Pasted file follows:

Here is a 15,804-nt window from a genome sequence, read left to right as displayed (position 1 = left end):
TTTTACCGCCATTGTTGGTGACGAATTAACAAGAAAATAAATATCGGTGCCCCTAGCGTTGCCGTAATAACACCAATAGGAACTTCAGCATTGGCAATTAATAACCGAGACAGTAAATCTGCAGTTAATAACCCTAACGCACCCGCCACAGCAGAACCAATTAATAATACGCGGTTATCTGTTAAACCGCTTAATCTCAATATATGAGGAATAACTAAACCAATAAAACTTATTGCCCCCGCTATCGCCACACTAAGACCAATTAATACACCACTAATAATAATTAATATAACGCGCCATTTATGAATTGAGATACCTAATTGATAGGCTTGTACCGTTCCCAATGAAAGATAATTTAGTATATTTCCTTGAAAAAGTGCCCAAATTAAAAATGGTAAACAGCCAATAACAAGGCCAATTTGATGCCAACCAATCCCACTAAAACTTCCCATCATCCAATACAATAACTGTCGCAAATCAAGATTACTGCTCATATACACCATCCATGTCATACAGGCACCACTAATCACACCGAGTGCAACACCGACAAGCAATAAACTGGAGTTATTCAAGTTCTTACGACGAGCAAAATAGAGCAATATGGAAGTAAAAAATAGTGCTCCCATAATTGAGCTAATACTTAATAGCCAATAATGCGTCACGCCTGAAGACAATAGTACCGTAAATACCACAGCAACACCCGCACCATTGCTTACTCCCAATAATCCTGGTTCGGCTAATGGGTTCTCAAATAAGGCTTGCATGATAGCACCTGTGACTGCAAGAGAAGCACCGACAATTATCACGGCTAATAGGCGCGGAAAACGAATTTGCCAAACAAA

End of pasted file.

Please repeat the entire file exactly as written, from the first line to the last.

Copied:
Here is a 15,804-nt window from a genome sequence, read left to right as displayed (position 1 = left end):
TTTTACCGCCATTGTTGGTGACGAATTAACAAGAAAATAAATATCGGTGCCCCTAGCGTTGCCGTAATAACACCAATAGGAACTTCAGCATTGGCAATTAATAACCGAGACAGTAAATCTGCAGTTAATAACCCTAACGCACCCGCCACAGCAGAACCAATTAATAATACGCGGTTATCTGTTAAACCGCTTAATCTCAATATATGAGGAATAACTAAACCAATAAAACTTATTGCCCCCGCTATCGCCACACTAAGACCAATTAATACACCACTAATAATAATTAATATAACGCGCCATTTATGAATTGAGATACCTAATTGATAGGCTTGTACCGTTCCCAATGAAAGATAATTTAGTATATTTCCTTGAAAAAGTGCCCAAATTAAAAATGGTAAACAGCCAATAACAAGGCCAATTTGATGCCAACCAATCCCACTAAAACTTCCCATCATCCAATACAATAACTGTCGCAAATCAAGATTACTGCTCATATACACCATCCATGTCATACAGGCACCACTAATCACACCGAGTGCAACACCGACAAGCAATAAACTGGAGTTATTCAAGTTCTTACGACGAGCAAAATAGAGCAATATGGAAGTAAAAAATAGTGCTCCCATAATTGAGCTAATACTTAATAGCCAATAATGCGTCACGCCTGAAGACAATAGTACCGTAAATACCACAGCAACACCCGCACCATTGCTTACTCCCAATAATCCTGGTTCGGCTAATGGGTTCTCAAATAAGGCTTGCATGATAGCACCTGTGACTGCAAGAGAAGCACCGACAATTATCACGGCTAATAGGCGCGGAAAACGAATTTGCCAAACAAA